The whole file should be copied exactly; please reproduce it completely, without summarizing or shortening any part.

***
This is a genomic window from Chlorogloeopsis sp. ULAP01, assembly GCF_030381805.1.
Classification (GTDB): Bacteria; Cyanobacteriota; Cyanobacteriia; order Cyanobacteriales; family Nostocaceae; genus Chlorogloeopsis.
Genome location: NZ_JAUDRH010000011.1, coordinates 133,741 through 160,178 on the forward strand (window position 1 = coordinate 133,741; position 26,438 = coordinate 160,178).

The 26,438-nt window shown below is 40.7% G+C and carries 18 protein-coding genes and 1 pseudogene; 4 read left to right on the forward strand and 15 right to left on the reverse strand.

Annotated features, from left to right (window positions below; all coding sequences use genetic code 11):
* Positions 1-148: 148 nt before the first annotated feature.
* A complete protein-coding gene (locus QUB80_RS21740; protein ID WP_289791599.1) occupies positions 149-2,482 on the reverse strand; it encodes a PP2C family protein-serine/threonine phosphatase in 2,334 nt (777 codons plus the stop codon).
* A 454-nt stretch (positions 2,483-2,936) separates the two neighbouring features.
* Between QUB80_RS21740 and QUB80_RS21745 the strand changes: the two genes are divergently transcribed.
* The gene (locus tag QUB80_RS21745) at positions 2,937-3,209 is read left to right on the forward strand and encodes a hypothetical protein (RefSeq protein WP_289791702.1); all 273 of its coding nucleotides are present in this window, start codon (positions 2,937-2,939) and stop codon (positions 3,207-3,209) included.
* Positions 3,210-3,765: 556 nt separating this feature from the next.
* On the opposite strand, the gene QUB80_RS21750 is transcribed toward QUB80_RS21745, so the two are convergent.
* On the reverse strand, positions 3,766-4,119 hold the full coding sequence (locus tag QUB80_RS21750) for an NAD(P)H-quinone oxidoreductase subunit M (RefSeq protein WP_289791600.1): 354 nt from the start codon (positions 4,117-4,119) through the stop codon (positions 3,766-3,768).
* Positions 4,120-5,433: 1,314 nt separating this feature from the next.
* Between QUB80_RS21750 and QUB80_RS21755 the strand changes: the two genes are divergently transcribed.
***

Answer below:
This is a genomic window from Chlorogloeopsis sp. ULAP01, assembly GCF_030381805.1.
Classification (GTDB): Bacteria; Cyanobacteriota; Cyanobacteriia; order Cyanobacteriales; family Nostocaceae; genus Chlorogloeopsis.
Genome location: NZ_JAUDRH010000011.1, coordinates 133,741 through 160,178 on the forward strand (window position 1 = coordinate 133,741; position 26,438 = coordinate 160,178).

The 26,438-nt window shown below is 40.7% G+C and carries 18 protein-coding genes and 1 pseudogene; 4 read left to right on the forward strand and 15 right to left on the reverse strand.

Annotated features, from left to right (window positions below; all coding sequences use genetic code 11):
* Positions 1-148: 148 nt before the first annotated feature.
* A complete protein-coding gene (locus QUB80_RS21740; protein ID WP_289791599.1) occupies positions 149-2,482 on the reverse strand; it encodes a PP2C family protein-serine/threonine phosphatase in 2,334 nt (777 codons plus the stop codon).
* A 454-nt stretch (positions 2,483-2,936) separates the two neighbouring features.
* Between QUB80_RS21740 and QUB80_RS21745 the strand changes: the two genes are divergently transcribed.
* The gene (locus tag QUB80_RS21745) at positions 2,937-3,209 is read left to right on the forward strand and encodes a hypothetical protein (RefSeq protein WP_289791702.1); all 273 of its coding nucleotides are present in this window, start codon (positions 2,937-2,939) and stop codon (positions 3,207-3,209) included.
* Positions 3,210-3,765: 556 nt separating this feature from the next.
* On the opposite strand, the gene QUB80_RS21750 is transcribed toward QUB80_RS21745, so the two are convergent.
* On the reverse strand, positions 3,766-4,119 hold the full coding sequence (locus tag QUB80_RS21750) for an NAD(P)H-quinone oxidoreductase subunit M (RefSeq protein WP_289791600.1): 354 nt from the start codon (positions 4,117-4,119) through the stop codon (positions 3,766-3,768).
* Positions 4,120-5,433: 1,314 nt separating this feature from the next.
* Between QUB80_RS21750 and QUB80_RS21755 the strand changes: the two genes are divergently transcribed.